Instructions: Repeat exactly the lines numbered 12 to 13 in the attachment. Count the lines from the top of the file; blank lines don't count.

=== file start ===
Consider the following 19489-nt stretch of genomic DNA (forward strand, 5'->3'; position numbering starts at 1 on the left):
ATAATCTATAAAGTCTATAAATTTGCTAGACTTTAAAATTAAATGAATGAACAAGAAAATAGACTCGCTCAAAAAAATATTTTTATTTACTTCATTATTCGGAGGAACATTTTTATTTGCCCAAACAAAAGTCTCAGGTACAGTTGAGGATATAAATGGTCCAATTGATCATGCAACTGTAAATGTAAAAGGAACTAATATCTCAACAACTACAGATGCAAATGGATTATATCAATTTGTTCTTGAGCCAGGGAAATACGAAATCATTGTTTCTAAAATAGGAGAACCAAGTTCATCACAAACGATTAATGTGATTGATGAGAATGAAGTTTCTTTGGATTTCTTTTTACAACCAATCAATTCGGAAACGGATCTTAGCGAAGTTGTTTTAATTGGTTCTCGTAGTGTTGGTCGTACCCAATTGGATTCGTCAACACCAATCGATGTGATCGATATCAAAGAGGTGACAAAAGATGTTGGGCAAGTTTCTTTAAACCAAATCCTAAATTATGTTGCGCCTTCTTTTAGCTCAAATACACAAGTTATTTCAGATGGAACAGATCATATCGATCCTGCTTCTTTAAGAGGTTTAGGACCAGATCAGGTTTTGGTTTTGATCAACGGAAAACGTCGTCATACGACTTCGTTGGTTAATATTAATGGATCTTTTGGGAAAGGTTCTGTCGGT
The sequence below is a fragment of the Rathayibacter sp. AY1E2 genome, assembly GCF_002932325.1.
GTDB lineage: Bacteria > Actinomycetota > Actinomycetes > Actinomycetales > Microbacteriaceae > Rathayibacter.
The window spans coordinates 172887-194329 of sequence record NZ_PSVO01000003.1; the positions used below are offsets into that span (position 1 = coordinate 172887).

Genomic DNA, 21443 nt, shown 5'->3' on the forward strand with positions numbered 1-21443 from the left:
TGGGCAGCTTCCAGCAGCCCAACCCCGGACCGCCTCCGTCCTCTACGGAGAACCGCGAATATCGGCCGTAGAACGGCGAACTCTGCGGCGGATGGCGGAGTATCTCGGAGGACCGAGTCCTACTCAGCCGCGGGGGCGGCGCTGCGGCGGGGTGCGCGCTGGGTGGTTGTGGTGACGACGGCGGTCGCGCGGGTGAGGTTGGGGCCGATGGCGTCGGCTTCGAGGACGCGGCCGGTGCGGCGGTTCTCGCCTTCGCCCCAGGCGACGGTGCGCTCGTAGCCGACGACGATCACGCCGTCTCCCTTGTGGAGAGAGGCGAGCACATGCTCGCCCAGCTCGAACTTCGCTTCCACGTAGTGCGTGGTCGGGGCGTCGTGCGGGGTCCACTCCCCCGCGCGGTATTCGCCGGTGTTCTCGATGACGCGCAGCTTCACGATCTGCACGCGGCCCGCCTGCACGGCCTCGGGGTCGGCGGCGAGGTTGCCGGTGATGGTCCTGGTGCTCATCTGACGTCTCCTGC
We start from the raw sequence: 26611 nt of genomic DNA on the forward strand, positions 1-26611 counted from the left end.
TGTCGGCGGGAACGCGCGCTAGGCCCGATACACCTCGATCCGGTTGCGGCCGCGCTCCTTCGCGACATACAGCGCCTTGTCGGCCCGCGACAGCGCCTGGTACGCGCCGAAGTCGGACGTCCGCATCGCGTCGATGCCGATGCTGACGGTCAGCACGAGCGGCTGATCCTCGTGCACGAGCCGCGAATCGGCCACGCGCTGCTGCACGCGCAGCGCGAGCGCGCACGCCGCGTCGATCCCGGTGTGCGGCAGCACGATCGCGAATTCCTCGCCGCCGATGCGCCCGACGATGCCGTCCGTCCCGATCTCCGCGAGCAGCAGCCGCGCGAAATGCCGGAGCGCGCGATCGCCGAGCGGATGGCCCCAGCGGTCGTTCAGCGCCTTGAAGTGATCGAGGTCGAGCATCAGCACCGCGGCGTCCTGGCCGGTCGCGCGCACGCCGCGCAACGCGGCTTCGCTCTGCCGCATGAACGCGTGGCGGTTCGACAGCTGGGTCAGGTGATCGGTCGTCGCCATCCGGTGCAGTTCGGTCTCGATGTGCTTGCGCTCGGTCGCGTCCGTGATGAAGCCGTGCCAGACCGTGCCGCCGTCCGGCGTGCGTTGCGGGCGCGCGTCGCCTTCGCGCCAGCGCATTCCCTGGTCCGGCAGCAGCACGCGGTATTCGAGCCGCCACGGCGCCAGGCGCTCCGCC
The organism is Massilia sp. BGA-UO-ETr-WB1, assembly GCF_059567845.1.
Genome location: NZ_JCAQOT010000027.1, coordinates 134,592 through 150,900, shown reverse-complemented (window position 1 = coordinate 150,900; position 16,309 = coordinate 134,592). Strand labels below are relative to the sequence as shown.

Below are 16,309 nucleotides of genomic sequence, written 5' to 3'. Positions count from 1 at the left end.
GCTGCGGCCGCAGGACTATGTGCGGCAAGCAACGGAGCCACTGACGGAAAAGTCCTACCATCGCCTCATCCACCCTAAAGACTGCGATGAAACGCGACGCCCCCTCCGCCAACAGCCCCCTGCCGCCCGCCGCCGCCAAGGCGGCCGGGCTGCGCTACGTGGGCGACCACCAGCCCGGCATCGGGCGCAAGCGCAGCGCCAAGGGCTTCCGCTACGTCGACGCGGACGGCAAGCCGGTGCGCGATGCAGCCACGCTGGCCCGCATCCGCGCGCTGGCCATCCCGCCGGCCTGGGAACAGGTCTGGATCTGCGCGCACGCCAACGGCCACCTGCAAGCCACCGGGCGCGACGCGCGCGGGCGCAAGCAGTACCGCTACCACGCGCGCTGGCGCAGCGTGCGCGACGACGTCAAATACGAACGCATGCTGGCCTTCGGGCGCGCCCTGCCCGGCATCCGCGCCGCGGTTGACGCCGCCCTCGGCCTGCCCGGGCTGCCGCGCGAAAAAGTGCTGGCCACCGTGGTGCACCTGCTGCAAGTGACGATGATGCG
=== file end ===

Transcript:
Below are 16,309 nucleotides of genomic sequence, written 5' to 3'. Positions count from 1 at the left end.
GCTGCGGCCGCAGGACTATGTGCGGCAAGCAACGGAGCCACTGACGGAAAAGTCCTACCATCGCCTCATCCACCCTAAAGACTGCGATGAAACGCGACGCCCCCTCCGCCAACAGCCCCCTGCCGCCCGCCGCCGCCAAGGCGGCCGGGCTGCGCTACGTGGGCGACCACCAGCCCGGCATCGGGCGCAAGCGCAGCGCCAAGGGCTTCCGCTACGTCGACGCGGACGGCAAGCCGGTGCGCGATGCAGCCACGCTGGCCCGCATCCGCGCGCTGGCCATCCCGCCGGCCTGGGAACAGGTCTGGATCTGCGCGCACGCCAACGGCCACCTGCAAGCCACCGGGCGCGACGCGCGCGGGCGCAAGCAGTACCGCTACCACGCGCGCTGGCGCAGCGTGCGCGACGACGTCAAATACGAACGCATGCTGGCCTTCGGGCGCGCCCTGCCCGGCATCCGCGCCGCGGTTGACGCCGCCCTCGGCCTGCCCGGGCTGCCGCGCGAAAAAGTGCTGGCCACCGTGGTGCACCTGCTGCAAGTGACGATGATGCG